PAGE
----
Mar 25, 2016

My Post-Challenger Experience...

The Challenger Crew
Not too long ago, I was reminded that it was the thirtieth anniversary of the day that the Space Shuttle Challenger was lost to a disastrous explosion shortly after takeoff.  Five years ago, I wrote on this blog of the strange connection I had with that event.  I described how I ended up working for Larry Mulloy, the former NASA Program Manager of the Solid Rocket Booster (SRB) Program Office.  What I didn't describe is the work that I performed as a result of that relationship.

After Mr. Mulloy was hired by my employer, John M. Cockerham and Associates, I ended up working directly for him.  What I soon learned was really rather bizarre.  It turned out that there were a number of technical challenges in the shuttle's design that had haunted the program.  Any one of these, under the right circumstances, could have resulted in a catastrophic failure.  

For example, there was a 17" quick-disconnect valve that resided between the external tank and the orbiter.  Fuel flowed through this valve during the ascent portion of the flight during which the main engines were operating.  This valve had experienced a couple of random failures during tests.  There was also talk of some crack development in the turbine blades of the main engines observed in testing.   Who knows whether this was based on fact or not?  And there were rumors of other technical issues.

So the o-ring problem that resulted in the Challenger disaster may have been  the first problem that actually resulted in a catastrophic failure.  And when that event took place, several engineering managers in the NASA organization could suddenly breathe a sigh of relief.  They had been granted some time within which to reexamine some serious design issues and possibly concerns.  Perhaps equally important, their system wasn't the one that would forever be linked to the loss of a shuttle and its precious cargo of astronauts.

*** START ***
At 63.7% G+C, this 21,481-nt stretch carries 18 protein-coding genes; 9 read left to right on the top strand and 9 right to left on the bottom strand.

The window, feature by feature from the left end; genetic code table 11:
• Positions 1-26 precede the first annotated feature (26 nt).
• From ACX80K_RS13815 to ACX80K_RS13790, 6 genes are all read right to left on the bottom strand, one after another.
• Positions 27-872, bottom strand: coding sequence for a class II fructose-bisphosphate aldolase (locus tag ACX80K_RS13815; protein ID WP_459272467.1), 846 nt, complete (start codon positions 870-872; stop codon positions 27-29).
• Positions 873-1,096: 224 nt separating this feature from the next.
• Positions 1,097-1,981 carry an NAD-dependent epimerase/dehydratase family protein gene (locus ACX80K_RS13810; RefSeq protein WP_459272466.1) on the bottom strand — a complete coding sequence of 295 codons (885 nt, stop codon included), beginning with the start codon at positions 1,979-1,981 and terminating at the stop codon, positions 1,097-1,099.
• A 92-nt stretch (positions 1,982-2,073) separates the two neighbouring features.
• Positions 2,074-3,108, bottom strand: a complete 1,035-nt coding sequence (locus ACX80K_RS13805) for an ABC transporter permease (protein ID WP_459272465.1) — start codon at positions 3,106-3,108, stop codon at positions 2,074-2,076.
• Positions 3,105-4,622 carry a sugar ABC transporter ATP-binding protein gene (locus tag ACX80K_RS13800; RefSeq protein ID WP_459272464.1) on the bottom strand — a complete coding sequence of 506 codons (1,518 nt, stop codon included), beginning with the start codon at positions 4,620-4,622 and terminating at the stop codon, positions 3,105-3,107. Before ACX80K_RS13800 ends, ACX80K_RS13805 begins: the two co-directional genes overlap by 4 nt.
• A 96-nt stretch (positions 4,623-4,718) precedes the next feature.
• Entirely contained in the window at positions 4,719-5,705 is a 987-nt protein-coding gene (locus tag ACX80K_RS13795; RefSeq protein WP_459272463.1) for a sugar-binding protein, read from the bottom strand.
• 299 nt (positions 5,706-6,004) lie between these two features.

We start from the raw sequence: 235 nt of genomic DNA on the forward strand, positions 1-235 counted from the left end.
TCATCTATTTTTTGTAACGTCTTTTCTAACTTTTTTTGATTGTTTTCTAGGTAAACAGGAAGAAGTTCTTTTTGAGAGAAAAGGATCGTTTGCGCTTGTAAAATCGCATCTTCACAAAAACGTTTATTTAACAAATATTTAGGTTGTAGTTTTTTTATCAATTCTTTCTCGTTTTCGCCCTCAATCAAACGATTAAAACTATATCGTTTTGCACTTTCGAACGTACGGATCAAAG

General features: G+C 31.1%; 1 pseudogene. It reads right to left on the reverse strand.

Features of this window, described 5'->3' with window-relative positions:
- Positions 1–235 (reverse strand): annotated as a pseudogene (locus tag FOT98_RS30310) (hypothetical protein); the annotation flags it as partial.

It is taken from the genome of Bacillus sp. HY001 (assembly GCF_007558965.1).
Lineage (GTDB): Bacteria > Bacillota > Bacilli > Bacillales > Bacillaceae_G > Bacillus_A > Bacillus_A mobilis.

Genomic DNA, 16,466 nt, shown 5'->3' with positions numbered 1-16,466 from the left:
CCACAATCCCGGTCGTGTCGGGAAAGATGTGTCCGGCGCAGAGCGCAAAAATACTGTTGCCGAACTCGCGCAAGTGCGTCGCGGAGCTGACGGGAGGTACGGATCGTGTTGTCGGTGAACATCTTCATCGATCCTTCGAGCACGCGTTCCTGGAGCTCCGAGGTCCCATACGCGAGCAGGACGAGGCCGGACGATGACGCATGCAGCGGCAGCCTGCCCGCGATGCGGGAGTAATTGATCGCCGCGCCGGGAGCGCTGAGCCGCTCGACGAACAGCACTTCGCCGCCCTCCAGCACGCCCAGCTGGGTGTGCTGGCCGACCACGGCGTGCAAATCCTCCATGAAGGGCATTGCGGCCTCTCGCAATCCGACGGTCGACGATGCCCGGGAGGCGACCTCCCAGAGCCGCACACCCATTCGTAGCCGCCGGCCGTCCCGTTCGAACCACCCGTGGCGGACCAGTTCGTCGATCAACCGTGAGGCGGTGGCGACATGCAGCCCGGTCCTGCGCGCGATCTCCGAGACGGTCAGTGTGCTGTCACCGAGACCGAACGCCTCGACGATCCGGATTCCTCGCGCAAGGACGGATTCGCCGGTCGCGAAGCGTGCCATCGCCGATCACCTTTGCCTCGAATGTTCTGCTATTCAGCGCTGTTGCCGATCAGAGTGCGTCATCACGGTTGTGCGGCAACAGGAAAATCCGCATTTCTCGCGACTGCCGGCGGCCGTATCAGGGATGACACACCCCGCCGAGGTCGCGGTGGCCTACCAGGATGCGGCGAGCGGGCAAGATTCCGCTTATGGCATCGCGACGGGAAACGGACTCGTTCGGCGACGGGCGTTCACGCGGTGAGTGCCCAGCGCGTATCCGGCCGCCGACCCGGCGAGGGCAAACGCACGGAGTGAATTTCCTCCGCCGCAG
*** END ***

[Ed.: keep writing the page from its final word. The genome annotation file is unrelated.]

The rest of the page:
What I learned, walking the halls of Marshall Space Flight Center with Larry Mulloy, was that a lot of NASA managers had a feeling of gratitude that he was the one who "took the fall."  He had taken the early retirement.  His judgement had been called into question.  He had been the one in the headlines, the one who had testified before the congressional committees.  And so, in some bizarre way, some of them believed they owed Larry Mulloy a debt of gratitude.

The next thing I knew, Cockerham & Associates had a contract from Marshall Space Flight Center to develop a schedule and conduct risk analysis on NASA's newly organized "Return to Flight" program.  This benefited me, since scheduling and risk assessment were two of my strong suits professionally.  I worked with a gentleman named Jules R. "Rick" Powers, who was the best I had ever encountered at programmatic analysis.  Rick was an expert in the use of Artemis, a mainframe-based planning and scheduling tool that was the industry standard at the time.  Rick Powers and I became the lead schedulers on NASA's return to flight, and that became one of the greatest professional challenges I've ever faced.

We met with many senior NASA executives, managers and former managers to conduct interviews.  Access was never a problem.  We had Larry Mulloy to get us in the door.  Rick and I gradually put together the pieces of a very large puzzle.  NASA management had decided that they needed to review every bit of the design documentation of the shuttle program.  This included a revisiting of design, Failure Modes and Effects Analyses, Critical Item Lists, and supplier records.  In order to schedule these reviews, we had to determine how many documents were involved and where they were located.  Most existed in paper format and had never been digitized.  Some were in NASA archival repositories.  Some were lost.  Some were misplaced.  It was a remarkably difficult scheduling job, but Rick and I pressed on until we had developed a credible plan.  Eventually, NASA personnel took over the maintenance of the schedules.

About a year later, I took on a proposal-writing job at Rockwell's headquarters in Downey, California.  The work took place in a huge building that had served during WW II as the production building for PBY aircraft.  One day I noticed a huge room full of individuals at desks who obviously weren't working on the project I was involved in.  I asked my supervisor what those people were working on.  He informed me that they were revisiting the Failure Modes and Effects Analyses of the Space Shuttle program (Remember, Rockwell had built the orbiters.).  He didn't have to tell me any more than that.  I knew exactly what that was all about.

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